Larinus planus (F.)
Attacks: Bull thistle, Canada thistle, Nodding thistle, Plumeless thistle
Agent Type: Seed feeding beetle (weevil)
Origin: This native European insect found its way to North America before 1968.L. planus releases in BC descend from adventive populations found in 1988 in the Fraser Valley.
Adult: Larinus planus adult Weevils are oval shaped, 5-10mm long. Wing covers are slightly pock-marked with greyish-white tufts of hair. Their rostrum (nose) is long and narrow. Adults emerge from leaf litter in mid-June before Canada thistle has set bud and begin feeding in 2-3 days. Mating begins when temperatures reach 22°C, which occurs with bud formation, usually 14-26 days after they have emerged. Females seek out flowers for prime floral buds, choosing male or female flowers; acceptable bud sizes range from 5-7mm, ideal is 6mm; when buds enlarge over 7mm they are past suitability. Specific size is important for larvae development and coincides with the onset of rapid bud growth. A female chews cavities into unopened floral buds, deposits a single egg in each, and seals them with fecal material. A summer brood of adults emerge from buds in August and September, which feeds for a short time and prepare to overwinter. Adults disperse by walking or taking to flight.
Egg: The black "pin-prick" size oviposition point turns brown and an obvious distorted dimple can be observed. Eggs incubate over four days.
Larva/Pupa: Larinus planus larva The larvae have segmented white bodies with brown heads and typically are 'C' shaped. Upon hatching the larvae feed on the entire seedhead contents, consuming developing reproductive plant parts. If multiple eggs are deposited in a bud, only one larva will survive. In mid-summer pupation occurs inside a loose cocoon made from pappus and chewed bud material. New adults emerge through the top of the floral buds in August and September.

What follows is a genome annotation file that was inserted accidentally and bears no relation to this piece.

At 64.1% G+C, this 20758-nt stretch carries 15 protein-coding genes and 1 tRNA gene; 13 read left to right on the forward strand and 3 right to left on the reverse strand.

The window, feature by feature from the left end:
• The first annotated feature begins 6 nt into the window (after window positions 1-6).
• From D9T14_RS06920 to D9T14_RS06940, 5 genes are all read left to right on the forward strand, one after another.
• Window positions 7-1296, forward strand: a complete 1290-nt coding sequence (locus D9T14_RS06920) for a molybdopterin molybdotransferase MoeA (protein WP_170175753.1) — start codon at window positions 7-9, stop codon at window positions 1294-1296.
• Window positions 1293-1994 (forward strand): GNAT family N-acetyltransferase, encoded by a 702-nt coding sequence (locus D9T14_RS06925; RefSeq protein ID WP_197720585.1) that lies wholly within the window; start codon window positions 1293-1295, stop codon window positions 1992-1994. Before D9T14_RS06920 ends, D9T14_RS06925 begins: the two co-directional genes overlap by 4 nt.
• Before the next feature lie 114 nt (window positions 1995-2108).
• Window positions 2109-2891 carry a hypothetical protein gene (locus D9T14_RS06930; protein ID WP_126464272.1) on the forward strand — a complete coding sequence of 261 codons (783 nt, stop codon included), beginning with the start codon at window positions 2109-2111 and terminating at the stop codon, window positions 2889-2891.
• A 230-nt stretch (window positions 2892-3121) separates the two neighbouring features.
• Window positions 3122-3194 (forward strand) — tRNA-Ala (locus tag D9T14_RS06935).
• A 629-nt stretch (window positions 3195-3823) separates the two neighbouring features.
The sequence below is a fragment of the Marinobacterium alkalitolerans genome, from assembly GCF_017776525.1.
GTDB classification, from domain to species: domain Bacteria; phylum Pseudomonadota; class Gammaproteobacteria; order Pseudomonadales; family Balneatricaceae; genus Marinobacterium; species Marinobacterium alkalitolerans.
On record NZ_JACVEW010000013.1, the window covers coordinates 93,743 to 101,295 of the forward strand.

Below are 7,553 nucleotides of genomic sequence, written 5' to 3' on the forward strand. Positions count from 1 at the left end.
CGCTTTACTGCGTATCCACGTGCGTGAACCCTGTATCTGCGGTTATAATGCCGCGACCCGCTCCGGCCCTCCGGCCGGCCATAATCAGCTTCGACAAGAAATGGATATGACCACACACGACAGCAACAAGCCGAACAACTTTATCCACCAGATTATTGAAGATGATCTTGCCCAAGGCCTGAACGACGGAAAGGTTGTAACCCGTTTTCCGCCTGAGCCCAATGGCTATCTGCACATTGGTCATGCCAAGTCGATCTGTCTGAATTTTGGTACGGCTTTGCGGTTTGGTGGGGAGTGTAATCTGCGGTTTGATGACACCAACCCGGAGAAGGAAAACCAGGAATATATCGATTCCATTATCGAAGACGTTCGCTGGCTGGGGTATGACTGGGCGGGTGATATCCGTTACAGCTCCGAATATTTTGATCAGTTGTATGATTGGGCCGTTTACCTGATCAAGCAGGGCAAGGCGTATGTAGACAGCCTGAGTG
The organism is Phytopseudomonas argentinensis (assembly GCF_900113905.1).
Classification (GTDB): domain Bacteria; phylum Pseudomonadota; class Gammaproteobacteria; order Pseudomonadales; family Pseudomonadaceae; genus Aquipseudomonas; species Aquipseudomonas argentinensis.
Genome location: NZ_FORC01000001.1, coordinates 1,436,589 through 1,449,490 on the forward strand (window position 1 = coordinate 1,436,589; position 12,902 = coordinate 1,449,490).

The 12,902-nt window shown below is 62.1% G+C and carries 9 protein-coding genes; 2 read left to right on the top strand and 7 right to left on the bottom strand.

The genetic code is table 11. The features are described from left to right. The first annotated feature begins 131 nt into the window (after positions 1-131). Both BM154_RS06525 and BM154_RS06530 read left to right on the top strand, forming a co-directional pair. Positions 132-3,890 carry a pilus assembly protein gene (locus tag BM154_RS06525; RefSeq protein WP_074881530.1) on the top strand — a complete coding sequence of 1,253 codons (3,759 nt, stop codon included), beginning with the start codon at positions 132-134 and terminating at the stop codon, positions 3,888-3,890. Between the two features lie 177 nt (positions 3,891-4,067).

Overwintering: The summer adults overwinter in plant litter and debris near the plants' bases.
Location & Efficacy: A single larva consumes floral bud contents, destroying most or all of the seeds. Large Larinus planus populations can reduce seed production by 95%, greater than other seedfeeders. Seed reduction is most important on plumeless thistle, a biennial that reproduces strictly by seed. Adult feeding can be quite impressive, but provides less control than the larvae. Sites require a long time to develop populations large enough to show results.
Habitat: L. planus is capable of inhabiting wide geographic areas where Canada thistle exists. It prefers the dryer range of the invasive plant's habitat, however it adapts and slowly increases at moist sites. It prefers open sunny sites with coarse or well drained soils. Shaded locations or sites that flood or acquire water pooling are not ideal. Areas that are mowed or receive irrigation discourage establishment. It prefers Canada thistle over other thistles.
Native distribution in southwest England and throughout Europe; also commonly found in Morocco, Asia Minor, Caucasus Mountains, and central Asia. It is absent in central and northern Scandinavia.
In BC, L. planus has been released into the Bunchgrass, Boreal white and black spruce, Coastal Douglas-fir, Coastal western hemlock, Engelmann spruce-subalpine fir, Interior cedar-hemlock, Interior Douglas-fir, Montane spruce, Ponderosa pine and Sub-boreal spruce BEC zones. It has established and/or dispersed in all these zones except the Boreal white and black spruce zone.
BC History: In 1988 L. planus was discovered in Burnaby. As a result of these findings, screening started and was completed in Alberta. Approval occurred in 1988 and distribution began in 1989 into the southern interior. Assisted redistribution is still ongoing.
Field Results: L. planus has been found browsing on bull thistle and nodding thistle, however it is not known if full development occurs on these plants. It has been slow to accept BC's northern climates. L. planus does not drop away and feign death as easy as most weevils. This may contribute to predation. Additionally, Canada thistle is highly attractive to black aphids and ants, which have been seen attacking L. planus adults.
Handling/ Collecting: Aspirate adults from plants in June. Release into new locations which do not have a high ant population. Sites need to be exempt from activities that damage or remove flower buds.
Notes: Two generations of adults are present at one time, the spring-emerged mating adults and the August summer brood.
Field Guide: Operational Field Guide - Larinus planus